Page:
Steve Lonegan for Senate
This article is from the archive of The New York Sun before the launch of its new website in 2022. The Sun has neither altered nor updated such articles but will seek to correct any errors, mis-categorizations or other problems introduced during transfer.
It’s going to be illuminating to see whether there is any backlash in New Jersey against news that Mayor Bloomberg of New York is scrambling to put an emergency $1 million into the floundering campaign of Mayor Cory Booker to succeed Senator Lautenberg. This news was injected Sunday by Michael Barbaro of the New York Times into a dispatch that ran on page one under the headline “Anxious Allies Aiding Booker In Senate Bid.” Mr. Bloomberg tried something similar in Colorado the other day, and Rocky Mountain voters promptly cashiered his two candidates out of the state’s Senate.
Whether Mr. Bloomberg’s money will be enough for Mr. Booker, we don’t know; the polls are favoring the Democrat beyond their margins of error. All the more reason for the Sun to pony up what pixels it has in an endorsement of the Republican underdog, Steve Lonegan. We don’t gainsay how attractive and smart a figure Mr. Booker is; the former Rhodes scholar stayed with the quest for his dream to be mayor of Newark, and it’s easy to see why, despite his mixed results, he is every liberal’s favorite. But as we watched him in debate with Mr. Lonegan Friday, we also found it easy to see why the underdog has rattled the confidence of the Democratic camp.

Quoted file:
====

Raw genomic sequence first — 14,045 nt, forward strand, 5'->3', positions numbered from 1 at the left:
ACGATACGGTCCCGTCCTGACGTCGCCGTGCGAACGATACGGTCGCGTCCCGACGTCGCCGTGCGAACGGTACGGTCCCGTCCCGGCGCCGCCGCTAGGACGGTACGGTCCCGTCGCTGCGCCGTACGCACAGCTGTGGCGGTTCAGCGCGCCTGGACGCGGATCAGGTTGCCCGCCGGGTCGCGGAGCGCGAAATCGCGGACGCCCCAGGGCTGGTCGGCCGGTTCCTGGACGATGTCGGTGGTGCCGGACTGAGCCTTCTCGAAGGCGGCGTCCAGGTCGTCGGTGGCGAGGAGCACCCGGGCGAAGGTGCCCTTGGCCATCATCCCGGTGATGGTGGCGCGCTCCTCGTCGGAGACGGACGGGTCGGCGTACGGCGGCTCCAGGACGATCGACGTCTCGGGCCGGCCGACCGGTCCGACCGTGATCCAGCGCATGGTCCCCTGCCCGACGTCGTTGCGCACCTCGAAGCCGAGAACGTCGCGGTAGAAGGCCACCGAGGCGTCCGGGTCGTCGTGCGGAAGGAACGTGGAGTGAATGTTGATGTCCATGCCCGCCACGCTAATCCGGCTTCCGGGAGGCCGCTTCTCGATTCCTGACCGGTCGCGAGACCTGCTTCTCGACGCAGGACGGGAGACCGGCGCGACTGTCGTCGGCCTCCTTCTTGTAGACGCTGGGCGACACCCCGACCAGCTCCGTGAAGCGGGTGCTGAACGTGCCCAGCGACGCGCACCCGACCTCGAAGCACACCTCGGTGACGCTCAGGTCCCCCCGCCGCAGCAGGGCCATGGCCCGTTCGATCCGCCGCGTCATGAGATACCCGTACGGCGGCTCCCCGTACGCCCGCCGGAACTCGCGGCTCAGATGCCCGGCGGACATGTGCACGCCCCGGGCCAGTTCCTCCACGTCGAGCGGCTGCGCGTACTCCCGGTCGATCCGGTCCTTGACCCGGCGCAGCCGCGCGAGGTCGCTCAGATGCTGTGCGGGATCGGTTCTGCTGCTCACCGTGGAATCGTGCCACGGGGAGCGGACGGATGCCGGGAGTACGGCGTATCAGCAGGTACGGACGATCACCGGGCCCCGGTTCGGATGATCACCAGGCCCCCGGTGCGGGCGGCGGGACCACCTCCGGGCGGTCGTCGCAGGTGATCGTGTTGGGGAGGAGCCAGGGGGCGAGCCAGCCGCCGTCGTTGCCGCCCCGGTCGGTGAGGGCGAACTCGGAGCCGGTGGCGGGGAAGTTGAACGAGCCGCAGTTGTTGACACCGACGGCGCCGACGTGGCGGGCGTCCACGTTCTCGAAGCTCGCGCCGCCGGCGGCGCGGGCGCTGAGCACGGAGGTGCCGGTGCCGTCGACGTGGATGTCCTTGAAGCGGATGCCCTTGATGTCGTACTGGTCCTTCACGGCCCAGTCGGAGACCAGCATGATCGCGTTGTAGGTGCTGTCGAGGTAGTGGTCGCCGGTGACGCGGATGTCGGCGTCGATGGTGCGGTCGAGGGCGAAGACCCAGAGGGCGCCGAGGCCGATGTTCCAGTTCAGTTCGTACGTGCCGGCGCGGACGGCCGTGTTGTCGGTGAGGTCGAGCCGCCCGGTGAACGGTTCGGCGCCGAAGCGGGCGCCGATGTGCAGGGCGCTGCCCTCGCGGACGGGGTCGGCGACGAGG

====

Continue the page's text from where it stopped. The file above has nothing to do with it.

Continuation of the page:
Mr. Lonegan, who was twice reelected as mayor of Bogota by wide margins, is smart, articulate, focused, principled, and practical, and he strikes us as the kind of solid and sober citizen we need in the Senate. “A referendum on the Tea Party in Washington” is how Mr. Booker tried in the debate to trans-characterize the race. If that’s what it is, Mr. Lonegan has our vote in extra measure. The kind of conservatism that we need in Washington right now we’d label as less paleo-, neo-, libertarian-, social-, or other hyphenated brand but instead as the kind of constitutional based commitment to founding principles by which the Tea Party is animated.
Only a few weeks ago the idea that such a brand of conservatism could prosper in the Garden State was being widely discounted. The seat voters are getting ready to fill, after all, was held by, in Lautenberg, one of the most doctrinaire liberals in the land. Governor Christie has endorsed Mr. Lonegan but sometimes he has seemed focused more on mending the political image of President Obama than in throwing himself into the race to elevate Mr. Lonegan. The last week of the campaign is a moment when New Jersey would benefit from the governor stepping up. It would be a reminder that the people of New Jersey are a bigger stakeholder in this race than Mayor Bloomberg.